Friday's Diabetes Awareness Day Means More to Doug Hansen
May 5, 2009
SANTA BARBARA, Calif. - For UC Santa Barbara catcher Doug Hansen, Friday's game vs. Long Beach State will take on even more meaning than the opener of a weekend series between Big West rivals.
"I think people are a lot more aware of diabetes," Hansen said, "but they don't understand what you have to do as a diabetic."
That's part of the reason for Friday's Diabetes Awareness Day at Caesar Uyesaka Stadium as Hansen - along with several others - will be honored before the 2 p.m. game. Hansen developed type 1 diabetes when he was three years old and as a Division I athlete, must frequently stay on top of his eating regimen.
Sparked by five-year-old Kyle DeSchryver, a T-Ball player from Arroyo Grande who also has type 1 diabetes, as well as a UCSB research team that developed the artificial pancreas for type 1 diabetics, the UCSB Athletics Department is proud to support Diabetes Awareness Day.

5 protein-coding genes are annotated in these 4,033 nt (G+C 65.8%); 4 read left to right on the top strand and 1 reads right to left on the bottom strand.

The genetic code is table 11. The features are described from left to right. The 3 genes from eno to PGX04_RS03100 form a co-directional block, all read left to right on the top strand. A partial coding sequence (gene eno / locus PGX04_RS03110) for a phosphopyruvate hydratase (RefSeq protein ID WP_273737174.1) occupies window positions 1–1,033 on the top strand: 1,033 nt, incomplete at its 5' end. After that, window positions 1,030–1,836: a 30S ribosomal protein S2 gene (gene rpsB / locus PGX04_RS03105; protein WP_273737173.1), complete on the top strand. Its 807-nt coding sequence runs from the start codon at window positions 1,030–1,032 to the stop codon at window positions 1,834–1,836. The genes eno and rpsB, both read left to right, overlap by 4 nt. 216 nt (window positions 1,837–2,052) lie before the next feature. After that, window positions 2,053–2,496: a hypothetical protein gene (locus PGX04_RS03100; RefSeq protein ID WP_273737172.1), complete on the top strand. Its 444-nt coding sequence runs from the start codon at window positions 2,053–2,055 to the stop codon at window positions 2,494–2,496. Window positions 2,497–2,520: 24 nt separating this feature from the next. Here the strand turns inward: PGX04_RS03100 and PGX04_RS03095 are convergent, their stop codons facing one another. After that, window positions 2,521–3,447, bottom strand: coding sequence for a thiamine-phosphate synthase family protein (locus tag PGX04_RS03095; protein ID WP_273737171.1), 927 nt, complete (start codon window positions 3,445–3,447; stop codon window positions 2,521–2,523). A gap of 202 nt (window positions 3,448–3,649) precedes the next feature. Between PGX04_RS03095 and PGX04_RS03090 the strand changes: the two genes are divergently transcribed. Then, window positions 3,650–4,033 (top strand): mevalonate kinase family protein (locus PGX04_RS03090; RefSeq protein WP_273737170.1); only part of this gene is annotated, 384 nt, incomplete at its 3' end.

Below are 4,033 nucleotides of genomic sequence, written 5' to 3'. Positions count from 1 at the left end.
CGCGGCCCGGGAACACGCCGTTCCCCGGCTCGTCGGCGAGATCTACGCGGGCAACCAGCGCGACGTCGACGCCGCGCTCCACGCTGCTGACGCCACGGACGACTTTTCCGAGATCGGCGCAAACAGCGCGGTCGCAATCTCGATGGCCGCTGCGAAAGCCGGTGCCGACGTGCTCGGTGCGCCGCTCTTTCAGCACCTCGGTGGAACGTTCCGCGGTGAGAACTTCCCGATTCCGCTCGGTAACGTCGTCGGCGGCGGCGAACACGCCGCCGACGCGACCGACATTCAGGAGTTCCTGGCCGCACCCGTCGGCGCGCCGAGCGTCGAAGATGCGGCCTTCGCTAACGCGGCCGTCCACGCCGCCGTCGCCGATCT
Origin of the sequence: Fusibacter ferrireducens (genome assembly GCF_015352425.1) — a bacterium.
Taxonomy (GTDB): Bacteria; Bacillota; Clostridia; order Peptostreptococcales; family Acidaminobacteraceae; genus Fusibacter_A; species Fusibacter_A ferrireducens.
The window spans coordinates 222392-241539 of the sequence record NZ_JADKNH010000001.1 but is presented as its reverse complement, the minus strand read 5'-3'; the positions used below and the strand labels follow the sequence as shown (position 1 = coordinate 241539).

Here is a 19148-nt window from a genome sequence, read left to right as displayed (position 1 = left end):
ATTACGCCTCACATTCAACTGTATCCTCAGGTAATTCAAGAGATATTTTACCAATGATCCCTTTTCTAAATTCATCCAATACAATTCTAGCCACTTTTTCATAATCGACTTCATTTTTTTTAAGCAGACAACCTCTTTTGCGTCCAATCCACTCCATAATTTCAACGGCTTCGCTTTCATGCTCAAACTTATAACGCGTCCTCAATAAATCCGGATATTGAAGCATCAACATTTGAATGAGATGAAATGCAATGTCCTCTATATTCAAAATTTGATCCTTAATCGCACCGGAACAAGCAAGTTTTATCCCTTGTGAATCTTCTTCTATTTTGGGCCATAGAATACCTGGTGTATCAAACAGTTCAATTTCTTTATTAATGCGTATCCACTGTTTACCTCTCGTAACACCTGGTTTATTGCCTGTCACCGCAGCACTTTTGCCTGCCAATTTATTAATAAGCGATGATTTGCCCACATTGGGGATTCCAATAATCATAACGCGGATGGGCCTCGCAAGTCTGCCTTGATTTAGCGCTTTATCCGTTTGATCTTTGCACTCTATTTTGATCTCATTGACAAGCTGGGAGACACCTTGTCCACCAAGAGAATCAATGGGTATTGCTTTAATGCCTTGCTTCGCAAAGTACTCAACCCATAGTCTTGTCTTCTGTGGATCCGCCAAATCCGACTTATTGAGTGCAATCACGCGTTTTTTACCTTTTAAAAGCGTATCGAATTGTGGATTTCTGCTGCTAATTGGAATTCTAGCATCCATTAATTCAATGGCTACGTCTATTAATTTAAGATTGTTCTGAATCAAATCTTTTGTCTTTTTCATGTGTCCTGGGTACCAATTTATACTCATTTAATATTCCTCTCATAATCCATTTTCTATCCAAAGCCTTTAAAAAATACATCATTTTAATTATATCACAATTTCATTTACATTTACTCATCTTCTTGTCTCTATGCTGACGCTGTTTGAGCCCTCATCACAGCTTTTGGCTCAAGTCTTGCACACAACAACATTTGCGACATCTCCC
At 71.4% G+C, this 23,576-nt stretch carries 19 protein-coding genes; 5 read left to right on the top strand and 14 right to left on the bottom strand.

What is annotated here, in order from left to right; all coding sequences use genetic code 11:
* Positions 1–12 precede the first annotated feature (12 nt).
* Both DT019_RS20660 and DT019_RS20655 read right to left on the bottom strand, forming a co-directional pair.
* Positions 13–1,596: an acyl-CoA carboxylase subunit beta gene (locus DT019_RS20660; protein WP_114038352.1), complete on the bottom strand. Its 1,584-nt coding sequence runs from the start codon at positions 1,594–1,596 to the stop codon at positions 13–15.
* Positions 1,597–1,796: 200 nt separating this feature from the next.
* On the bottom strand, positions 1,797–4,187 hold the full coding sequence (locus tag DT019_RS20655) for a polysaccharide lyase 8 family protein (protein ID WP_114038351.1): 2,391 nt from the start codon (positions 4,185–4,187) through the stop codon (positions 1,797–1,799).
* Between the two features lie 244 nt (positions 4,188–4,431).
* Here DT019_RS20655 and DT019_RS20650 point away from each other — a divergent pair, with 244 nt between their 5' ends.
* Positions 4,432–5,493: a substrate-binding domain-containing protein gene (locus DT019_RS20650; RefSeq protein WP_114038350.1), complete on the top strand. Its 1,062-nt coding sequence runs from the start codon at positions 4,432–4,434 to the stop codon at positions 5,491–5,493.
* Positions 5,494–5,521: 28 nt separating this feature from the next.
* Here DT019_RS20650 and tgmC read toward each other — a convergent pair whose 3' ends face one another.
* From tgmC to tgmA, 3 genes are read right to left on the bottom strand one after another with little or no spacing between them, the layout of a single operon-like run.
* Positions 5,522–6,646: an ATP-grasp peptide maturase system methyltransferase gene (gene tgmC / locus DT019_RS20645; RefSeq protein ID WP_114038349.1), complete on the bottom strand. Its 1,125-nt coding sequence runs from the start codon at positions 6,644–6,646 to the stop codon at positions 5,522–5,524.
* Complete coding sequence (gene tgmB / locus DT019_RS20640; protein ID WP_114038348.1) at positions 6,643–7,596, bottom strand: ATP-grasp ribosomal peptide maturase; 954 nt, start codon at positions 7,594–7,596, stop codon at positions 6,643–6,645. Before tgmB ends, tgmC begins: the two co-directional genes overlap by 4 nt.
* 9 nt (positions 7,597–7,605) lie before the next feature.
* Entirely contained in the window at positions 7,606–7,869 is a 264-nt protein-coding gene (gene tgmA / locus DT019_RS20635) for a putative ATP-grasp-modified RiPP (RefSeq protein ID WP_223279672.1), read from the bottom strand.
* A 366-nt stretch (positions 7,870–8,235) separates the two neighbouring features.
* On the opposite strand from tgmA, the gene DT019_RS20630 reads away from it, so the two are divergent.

Friday's events kicks off a great weekend both at Caesar Uyesaka Stadium and Campus Diamond, called "Diamond Days." Purchasing a ticket to a baseball game will gain fans free entry to softball games and vice versa. For more information on all the weekend's events, please click here.
Hansen, a junior from Redwood City, Calif., must spend extra time focusing on what he consumes more than most college students and because he is constantly active - participating in three-hour practices or on game days and has to prepare accordingly.
"The biggest thing for me is to always be prepared going into a day," Hansen said. "I know the activity level for a practice, for a game, so I know these activity levels during a day. I know how these activity levels change me, so I know how to account for these different levels. A good way to keep control is to develop a routine each day and knowing my activity level every day."
So when his buddies want to order a dessert following a meal, or go and gorge themselves on pizza, Hansen must think twice about it.
"I eat a lot of pizza, I can hang with anybody in that category," he said. "But if I eat a lot, I have to take a lot of insulin to account for it."